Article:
Construction work and piling has started on the Ports of Auckland's new car storage building, sparking criticism from the upper North Island port study chief.
A port spokesman confirmed Hawkins had begun piling for the new five-level building on Bledisloe Wharf at 1-19 Quay St where work on a car handling facility building is under way.
Wayne Brown, chairman of the Upper North Island Supply Chain Strategy working group, questioned the project's timing and said construction should not have begun now.
"It is not a good idea to build the carpark yet. My thinking is a wise person, or director of a company, would probably not go ahead and do it. They would have waited. It might turn out to be brilliant, but it might not. Auckland Council has been considering selling its car parking buildings," Brown said.
If construction was to begin, he said the building should be constructed in a "de-mountable" way "so it could be removed in future and reassembled on another site if needed. A wise director would have done that," Brown said.
Investigations were ongoing into moving Auckland's vehicle handling functions to another port, he said: "So if that does get shifted, it [the new building] might not be worth it."
The port spokesman emphasised that the new building was not for public car parking but for vehicles being handled at the port. The block was due to be completed next year, no dollar value had been released on its value or the project value and it was not designed to be moved, he said.
"It's designed to take a roof-top park. It could be demolished but not moved to another site," he said.
The port's application to Auckland Council from planners Bentley & Co described the scope of the project.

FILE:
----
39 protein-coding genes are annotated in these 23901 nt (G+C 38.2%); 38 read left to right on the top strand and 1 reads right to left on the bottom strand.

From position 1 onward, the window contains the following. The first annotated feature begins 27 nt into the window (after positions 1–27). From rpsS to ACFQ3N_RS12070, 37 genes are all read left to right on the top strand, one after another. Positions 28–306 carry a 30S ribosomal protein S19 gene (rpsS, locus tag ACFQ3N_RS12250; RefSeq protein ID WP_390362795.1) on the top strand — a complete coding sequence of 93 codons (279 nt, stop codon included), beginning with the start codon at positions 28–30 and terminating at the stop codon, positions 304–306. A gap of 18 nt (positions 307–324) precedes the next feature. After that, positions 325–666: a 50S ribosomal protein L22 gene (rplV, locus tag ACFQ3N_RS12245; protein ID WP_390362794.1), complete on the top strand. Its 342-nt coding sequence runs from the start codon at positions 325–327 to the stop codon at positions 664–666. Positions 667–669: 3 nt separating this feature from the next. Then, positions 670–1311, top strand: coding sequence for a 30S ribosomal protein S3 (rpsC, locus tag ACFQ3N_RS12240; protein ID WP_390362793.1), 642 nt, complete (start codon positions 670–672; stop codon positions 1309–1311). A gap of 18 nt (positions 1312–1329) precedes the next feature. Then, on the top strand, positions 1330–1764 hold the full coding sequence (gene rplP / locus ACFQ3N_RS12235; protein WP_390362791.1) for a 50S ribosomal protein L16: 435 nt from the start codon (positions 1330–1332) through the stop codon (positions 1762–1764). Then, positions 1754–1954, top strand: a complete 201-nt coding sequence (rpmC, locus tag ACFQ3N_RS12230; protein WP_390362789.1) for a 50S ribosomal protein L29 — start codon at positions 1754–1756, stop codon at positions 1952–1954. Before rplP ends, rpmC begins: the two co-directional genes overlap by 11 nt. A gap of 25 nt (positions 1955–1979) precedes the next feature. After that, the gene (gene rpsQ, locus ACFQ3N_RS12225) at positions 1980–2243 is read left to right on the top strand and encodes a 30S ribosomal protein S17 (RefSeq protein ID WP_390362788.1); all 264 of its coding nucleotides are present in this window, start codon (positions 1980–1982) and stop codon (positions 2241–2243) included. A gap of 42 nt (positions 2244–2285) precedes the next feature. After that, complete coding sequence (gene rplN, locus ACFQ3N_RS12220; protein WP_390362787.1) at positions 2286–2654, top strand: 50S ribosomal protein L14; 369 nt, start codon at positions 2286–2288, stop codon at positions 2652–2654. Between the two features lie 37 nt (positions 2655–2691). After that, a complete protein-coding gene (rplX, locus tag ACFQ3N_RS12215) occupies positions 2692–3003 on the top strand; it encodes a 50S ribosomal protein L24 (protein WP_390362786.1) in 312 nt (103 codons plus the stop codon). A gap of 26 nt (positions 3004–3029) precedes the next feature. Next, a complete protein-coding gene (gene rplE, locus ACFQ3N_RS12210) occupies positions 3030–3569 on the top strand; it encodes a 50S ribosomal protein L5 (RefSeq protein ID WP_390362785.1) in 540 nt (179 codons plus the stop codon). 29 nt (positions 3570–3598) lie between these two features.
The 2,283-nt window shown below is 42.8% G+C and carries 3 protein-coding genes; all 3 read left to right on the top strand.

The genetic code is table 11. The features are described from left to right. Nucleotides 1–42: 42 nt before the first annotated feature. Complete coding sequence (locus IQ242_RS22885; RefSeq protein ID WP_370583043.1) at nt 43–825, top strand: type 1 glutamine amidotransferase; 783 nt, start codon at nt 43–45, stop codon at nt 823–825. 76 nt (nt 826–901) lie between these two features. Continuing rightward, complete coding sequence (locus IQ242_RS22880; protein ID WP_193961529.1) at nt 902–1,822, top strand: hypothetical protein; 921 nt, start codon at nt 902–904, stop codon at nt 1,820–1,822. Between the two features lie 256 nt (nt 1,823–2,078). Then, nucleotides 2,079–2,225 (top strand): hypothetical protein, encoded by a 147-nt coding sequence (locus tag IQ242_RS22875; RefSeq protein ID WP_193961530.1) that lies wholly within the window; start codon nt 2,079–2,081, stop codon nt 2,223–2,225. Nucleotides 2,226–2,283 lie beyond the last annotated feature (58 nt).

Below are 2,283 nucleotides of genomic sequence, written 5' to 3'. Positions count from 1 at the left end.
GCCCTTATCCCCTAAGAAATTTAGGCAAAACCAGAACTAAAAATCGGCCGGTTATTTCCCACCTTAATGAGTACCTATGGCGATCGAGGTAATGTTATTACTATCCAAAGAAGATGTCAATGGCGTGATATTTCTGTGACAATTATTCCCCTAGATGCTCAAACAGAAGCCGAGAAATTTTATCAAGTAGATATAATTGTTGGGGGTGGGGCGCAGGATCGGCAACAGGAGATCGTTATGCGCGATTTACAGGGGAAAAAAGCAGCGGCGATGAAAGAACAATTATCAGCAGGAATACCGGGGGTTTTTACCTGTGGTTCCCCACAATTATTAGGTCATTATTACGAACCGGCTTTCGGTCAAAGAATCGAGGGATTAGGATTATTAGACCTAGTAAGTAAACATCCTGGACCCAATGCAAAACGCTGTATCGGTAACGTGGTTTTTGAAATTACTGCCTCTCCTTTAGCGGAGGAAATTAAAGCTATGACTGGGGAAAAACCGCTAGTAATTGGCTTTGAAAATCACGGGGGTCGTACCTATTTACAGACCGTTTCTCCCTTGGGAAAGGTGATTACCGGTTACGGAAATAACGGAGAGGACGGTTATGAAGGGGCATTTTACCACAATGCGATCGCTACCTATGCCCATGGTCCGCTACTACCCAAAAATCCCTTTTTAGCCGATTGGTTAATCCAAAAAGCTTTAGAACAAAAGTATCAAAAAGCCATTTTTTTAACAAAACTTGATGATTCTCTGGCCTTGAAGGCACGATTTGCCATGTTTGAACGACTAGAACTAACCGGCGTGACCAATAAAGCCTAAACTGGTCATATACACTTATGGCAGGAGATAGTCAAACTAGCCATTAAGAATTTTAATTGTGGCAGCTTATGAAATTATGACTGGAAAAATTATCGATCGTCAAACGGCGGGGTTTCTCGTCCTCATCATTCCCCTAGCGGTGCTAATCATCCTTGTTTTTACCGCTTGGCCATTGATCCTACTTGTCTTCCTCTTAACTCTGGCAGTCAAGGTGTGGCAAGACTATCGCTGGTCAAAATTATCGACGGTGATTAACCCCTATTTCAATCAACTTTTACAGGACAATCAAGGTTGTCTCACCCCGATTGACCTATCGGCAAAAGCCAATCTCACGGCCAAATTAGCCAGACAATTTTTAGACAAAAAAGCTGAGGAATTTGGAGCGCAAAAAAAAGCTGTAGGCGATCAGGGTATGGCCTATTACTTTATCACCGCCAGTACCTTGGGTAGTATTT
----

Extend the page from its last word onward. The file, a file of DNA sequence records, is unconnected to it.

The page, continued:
"The car handling facility will comprise a five-level structure with a height of approximately 16.3 metres above ground level. The facility will comprise a reinforced concrete frame that will be set on top of the existing asphalt surface and supported by bored concrete piles," said the Bentley application dated July, 2018.
"The individual floors will be constructed from concrete and will be accessed via external vehicle ramps to each floor to provide the required level of operational capacity and efficiency," the application said.
The building will be able to store 1100 to 1700 vehicles, depending on the type and orientation of those, the application said.
The site is 50m from Quay St.
Bentley cited an NZIER report which said Auckland was the entry port for more than two-thirds of New Zealand's vehicle imports: 76 per cent of light vehicles and 68 per cent of heavy vehicles.
Annual light vehicle imports were worth $4.8 billion in 2016 and comprised about 9 per cent of New Zealand's total imports, the application said.
The new car handling facility would increase the Bledisloe terminal's ability to accommodate growth in imported vehicles and would have a positive economic benefit, Bentley said.
Mayor Phil Goff has said previously that under the Port Companies Act, the council is "expressly forbidden from interfering with the commercial decision-making of the port". Even though it owns both the land and the port company, the council can ask questions but it can't direct.